1. Clear the Air
There’s a sweet spot in between winter and spring—once the winter air warms up but before the strong spring winds begin to blow—that’s the perfect time to air out your house. Rainy season is especially humid, so good circulation can help prevent stagnant, moist air (which can cause mold and mildew to grow) from sticking around. Open some windows on opposite sides of your home when the weather permits so a nice breeze can pass through.
2. Simplify Your Storage
Under the sink or in the pantry, inside your dresser and closet—there are a lot of problem storage areas that can accumulate moisture and mustiness right under your nose. Take some time to go through these areas and take stock of the situation—separate the things you don’t use or don’t need from essentials for the coming months. Be sure to dust as well, since excess dust can become a food source for mold!
3. Disinfect to Protect
Commonly used kitchen items like wood-handled knives, wooden cutting boards, sponges or kitchen towels are all prime places for mold and mildew. Be sure to give them thorough, regular cleanings with a disinfectant—and make sure that they dry completely! For things like sponges and towels, it might be a good idea to get some new ones if they’re past their prime.
4. Handle Those Heavy Clothes
If you want to prevent mustiness or pesky insects from snacking on your wardrobe, you have to keep it clean. Clothes you won’t use anymore—like heavier coats, sweaters and scarves—should all be laundered and stored in a cool, dry area. Make sure cold weather boots, hats or bags are dry before you put them away for next winter.
5. Freshen Up Your Futon & Other Fabrics
It’s easy to forget about some of the larger fabric items in a home. Things like curtains, couch covers and house mats could all use laundering as well. Make sure that you air out your futon if you have one—it’s very common for Japanese households to hang their futon with their laundry when the weather allows. It’s also good to swap out your heavy bedding for lighter, more seasonally-appropriate blankets and sheets. You’ll feel more comfortable while you rest, and they’ll absorb less moisture!
6. Bust Those Bugs!
In Japan rainy season is when things really start to warm up, and right around the time pests like to get into the house and lay eggs in your clothing and carpets. There are gentle repellents or pesticides that can be stored with clothing to help prevent these buggers from setting up shop in your closet or drawers and snacking on your clothes. Many Japanese houses and apartments also have ventilation or fans that lead outdoors. A cloth or mesh cover can make it harder for insects to get inside.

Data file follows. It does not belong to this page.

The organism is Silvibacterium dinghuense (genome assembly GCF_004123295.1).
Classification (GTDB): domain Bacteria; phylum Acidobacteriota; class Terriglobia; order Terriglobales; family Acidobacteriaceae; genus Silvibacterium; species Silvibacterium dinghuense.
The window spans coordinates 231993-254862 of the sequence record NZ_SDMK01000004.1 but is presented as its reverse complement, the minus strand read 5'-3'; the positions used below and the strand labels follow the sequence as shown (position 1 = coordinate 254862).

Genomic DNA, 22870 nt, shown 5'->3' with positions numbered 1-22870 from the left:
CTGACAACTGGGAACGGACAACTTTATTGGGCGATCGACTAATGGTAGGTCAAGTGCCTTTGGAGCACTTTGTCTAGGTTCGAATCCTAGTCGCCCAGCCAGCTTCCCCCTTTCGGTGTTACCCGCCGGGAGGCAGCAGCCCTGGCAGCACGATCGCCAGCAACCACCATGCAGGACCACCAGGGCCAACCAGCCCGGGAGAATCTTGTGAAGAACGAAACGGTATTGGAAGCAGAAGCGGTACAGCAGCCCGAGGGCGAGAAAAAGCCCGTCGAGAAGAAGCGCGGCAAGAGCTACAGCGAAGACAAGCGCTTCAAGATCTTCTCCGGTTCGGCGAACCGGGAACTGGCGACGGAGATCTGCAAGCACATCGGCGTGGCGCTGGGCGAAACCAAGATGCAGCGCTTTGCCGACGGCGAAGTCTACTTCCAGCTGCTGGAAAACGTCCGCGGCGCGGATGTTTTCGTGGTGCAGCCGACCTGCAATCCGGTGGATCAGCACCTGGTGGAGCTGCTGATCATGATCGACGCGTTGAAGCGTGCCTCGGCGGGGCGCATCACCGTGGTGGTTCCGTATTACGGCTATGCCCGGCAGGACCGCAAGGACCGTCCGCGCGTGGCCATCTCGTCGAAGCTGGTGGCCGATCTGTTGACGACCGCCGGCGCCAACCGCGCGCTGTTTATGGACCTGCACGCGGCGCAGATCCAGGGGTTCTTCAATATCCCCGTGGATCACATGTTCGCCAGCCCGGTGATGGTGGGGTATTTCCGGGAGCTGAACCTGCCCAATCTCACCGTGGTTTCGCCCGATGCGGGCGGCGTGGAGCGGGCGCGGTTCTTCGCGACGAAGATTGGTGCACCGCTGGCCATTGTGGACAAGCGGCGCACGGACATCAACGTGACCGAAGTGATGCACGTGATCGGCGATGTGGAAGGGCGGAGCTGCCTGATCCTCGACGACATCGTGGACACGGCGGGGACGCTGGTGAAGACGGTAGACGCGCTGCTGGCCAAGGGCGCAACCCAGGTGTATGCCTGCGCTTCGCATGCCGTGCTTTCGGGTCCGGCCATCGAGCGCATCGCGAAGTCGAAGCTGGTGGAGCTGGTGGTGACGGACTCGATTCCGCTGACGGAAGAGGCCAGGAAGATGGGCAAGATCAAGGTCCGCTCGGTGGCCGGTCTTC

7. Wash Your Washing Machine
Even the latest models of Japanese washing machines can provide a good environment for the growth of mold and mildew. Daily use leaves behind a lot of moisture, and the same grime you wash off your clothes can be tasty food for bacteria. Routine use of specialty cleaners can disinfect the tub of your washing machine and help safeguard against that.
Similarly, regularly cleaning and disinfecting household sinks will prevent the same problem from arising in your drains, and also ensure that there aren’t any unpleasant odors hanging around.
8. Waterproof Your Wearables
Using a water resistant spray on your shoes, bags, umbrella or other rain goods can be a real lifesaver when rainy season comes around. It’ll help keep your items (especially leather, which is easily warped) in tip-top shape, and keep you nice and dry as well.
9. Dry Quick, Dry Happy
This one is a bit obvious, but easy to overlook! Swapping out the towels from your kitchen and bathroom for those made out of materials that dry quickly—like polyester or nylon—can be a big help in preventing dampness and odor when it’s muggy.
Many Japanese fashion retailers (like Uniqlo) also sell lighter clothing that dries quickly, and can help keep you more comfortable in the heat and humidity that goes hand in hand with this time of year. It's also common to carry small quick-dry towels for wiping off excess sweat—which is super handy if you’re on a crowded train on a hot day!
10. Check & Set
The final step is simple, and a bit of a cheat—just double-check steps one through nine. Once you’ve put the finishing touches around your home using the previous tips, you’re well on your way to enjoying a clean, manageable rainy season. A little bit of foresight and elbow grease ahead of time can save you a lot of heartbreak and hassle when the weather's at its worst.
Read the original article in Japanese from All About via the link below.